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Journal Article


Rupp TL, Acebo C, Seifer R, Carskadon MA. Alcohol Clin. Exp. Res. 2007; 31(8): 1365-1371.


E.P. Bradley Sleep and Chronobiology Laboratory, Providence, Rhode Island, USA.


(Copyright © 2007, John Wiley and Sons)






BACKGROUND: This second of a pair of papers investigates the effects of a moderate dose of alcohol and staying up late on driving simulation performance and simple visual reaction time (RT) at a known circadian phase in well-rested young adults. METHODS: Twenty-nine adults (9 males), ages 21 to 25 years, spent 1 week on an at-home stabilization schedule of 8.5 to 9 hours, followed by 3 nonconsecutive nights in-lab: adaptation, placebo, and alcohol. Performance task practice occurred on 3 occasions before the study. Alcohol (vodka; 0.54 g/kg men; 0.49 g/kg women mixed with tonic) was consumed over 30 minutes ending 1 hour before normal bedtime; the same quantity of beverage was given on placebo. Driving simulation (with drive-only and dual-task drive and subtract components) and psychomotor vigilance task (PVT) testing occurred before and after alcohol/placebo ingestion. Breath alcohol concentration (BrAC) readings were taken before all test sessions. Saliva samples were taken approximately every 30 minutes to determine circadian phase. RESULTS: Driving simulation and PVT variables significantly deteriorated with increasing time awake. Driving simulator lane variability was worse with alcohol compared with placebo at 15.5 hours awake. No PVT variable showed an effect of alcohol. CONCLUSIONS: Driving simulation performance deteriorated with extended waking and with alcohol; driving was most impaired at the peak alcohol level. The PVT, less complex than the driving simulation, did not show effects of alcohol, a finding consistent with previous literature that disruptive effects of low alcohol concentrations increase with task complexity. Overall, simulated driving performance is significantly impaired late at night when even a moderate dose of alcohol is consumed.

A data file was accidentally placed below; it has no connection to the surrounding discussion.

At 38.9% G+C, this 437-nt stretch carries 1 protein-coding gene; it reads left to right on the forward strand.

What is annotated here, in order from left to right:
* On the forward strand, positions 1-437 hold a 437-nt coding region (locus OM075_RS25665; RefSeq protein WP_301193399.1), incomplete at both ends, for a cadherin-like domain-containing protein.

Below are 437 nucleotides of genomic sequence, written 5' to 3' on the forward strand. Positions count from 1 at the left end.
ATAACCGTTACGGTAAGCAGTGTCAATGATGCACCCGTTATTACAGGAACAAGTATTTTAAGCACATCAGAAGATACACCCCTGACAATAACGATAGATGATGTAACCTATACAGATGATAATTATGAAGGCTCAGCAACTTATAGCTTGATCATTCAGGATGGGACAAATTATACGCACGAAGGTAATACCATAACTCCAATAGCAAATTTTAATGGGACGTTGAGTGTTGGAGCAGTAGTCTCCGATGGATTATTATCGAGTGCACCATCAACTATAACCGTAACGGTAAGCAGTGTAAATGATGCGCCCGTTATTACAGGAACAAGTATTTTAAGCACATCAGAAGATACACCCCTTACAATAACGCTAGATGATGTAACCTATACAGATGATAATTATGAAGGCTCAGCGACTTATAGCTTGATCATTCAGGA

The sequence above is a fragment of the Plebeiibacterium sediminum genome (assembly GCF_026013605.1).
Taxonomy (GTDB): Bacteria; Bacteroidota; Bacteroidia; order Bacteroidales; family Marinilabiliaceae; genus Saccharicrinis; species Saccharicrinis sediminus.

Language: en


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